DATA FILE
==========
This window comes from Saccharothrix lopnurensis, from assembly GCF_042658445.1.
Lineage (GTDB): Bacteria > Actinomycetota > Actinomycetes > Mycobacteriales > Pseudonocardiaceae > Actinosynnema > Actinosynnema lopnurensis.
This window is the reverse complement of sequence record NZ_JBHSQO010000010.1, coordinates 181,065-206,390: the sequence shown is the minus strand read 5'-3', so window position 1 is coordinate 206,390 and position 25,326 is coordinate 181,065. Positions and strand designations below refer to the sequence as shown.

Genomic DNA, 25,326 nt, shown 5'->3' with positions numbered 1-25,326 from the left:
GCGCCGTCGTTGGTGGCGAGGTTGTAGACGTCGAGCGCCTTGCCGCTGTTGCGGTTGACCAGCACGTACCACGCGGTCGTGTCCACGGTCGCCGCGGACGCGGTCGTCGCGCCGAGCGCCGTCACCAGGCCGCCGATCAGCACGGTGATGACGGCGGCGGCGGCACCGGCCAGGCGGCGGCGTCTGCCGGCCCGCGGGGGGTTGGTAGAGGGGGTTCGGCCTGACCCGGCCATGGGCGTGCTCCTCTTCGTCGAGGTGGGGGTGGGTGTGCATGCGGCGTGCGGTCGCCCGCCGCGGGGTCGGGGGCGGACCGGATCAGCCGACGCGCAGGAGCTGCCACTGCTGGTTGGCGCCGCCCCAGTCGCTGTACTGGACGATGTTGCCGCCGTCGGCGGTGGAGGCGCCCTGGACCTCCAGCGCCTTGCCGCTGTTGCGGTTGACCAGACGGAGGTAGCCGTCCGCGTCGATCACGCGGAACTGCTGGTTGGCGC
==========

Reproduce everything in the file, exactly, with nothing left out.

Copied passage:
This window comes from Saccharothrix lopnurensis, from assembly GCF_042658445.1.
Lineage (GTDB): Bacteria > Actinomycetota > Actinomycetes > Mycobacteriales > Pseudonocardiaceae > Actinosynnema > Actinosynnema lopnurensis.
This window is the reverse complement of sequence record NZ_JBHSQO010000010.1, coordinates 181,065-206,390: the sequence shown is the minus strand read 5'-3', so window position 1 is coordinate 206,390 and position 25,326 is coordinate 181,065. Positions and strand designations below refer to the sequence as shown.

Genomic DNA, 25,326 nt, shown 5'->3' with positions numbered 1-25,326 from the left:
GCGCCGTCGTTGGTGGCGAGGTTGTAGACGTCGAGCGCCTTGCCGCTGTTGCGGTTGACCAGCACGTACCACGCGGTCGTGTCCACGGTCGCCGCGGACGCGGTCGTCGCGCCGAGCGCCGTCACCAGGCCGCCGATCAGCACGGTGATGACGGCGGCGGCGGCACCGGCCAGGCGGCGGCGTCTGCCGGCCCGCGGGGGGTTGGTAGAGGGGGTTCGGCCTGACCCGGCCATGGGCGTGCTCCTCTTCGTCGAGGTGGGGGTGGGTGTGCATGCGGCGTGCGGTCGCCCGCCGCGGGGTCGGGGGCGGACCGGATCAGCCGACGCGCAGGAGCTGCCACTGCTGGTTGGCGCCGCCCCAGTCGCTGTACTGGACGATGTTGCCGCCGTCGGCGGTGGAGGCGCCCTGGACCTCCAGCGCCTTGCCGCTGTTGCGGTTGACCAGACGGAGGTAGCCGTCCGCGTCGATCACGCGGAACTGCTGGTTGGCGC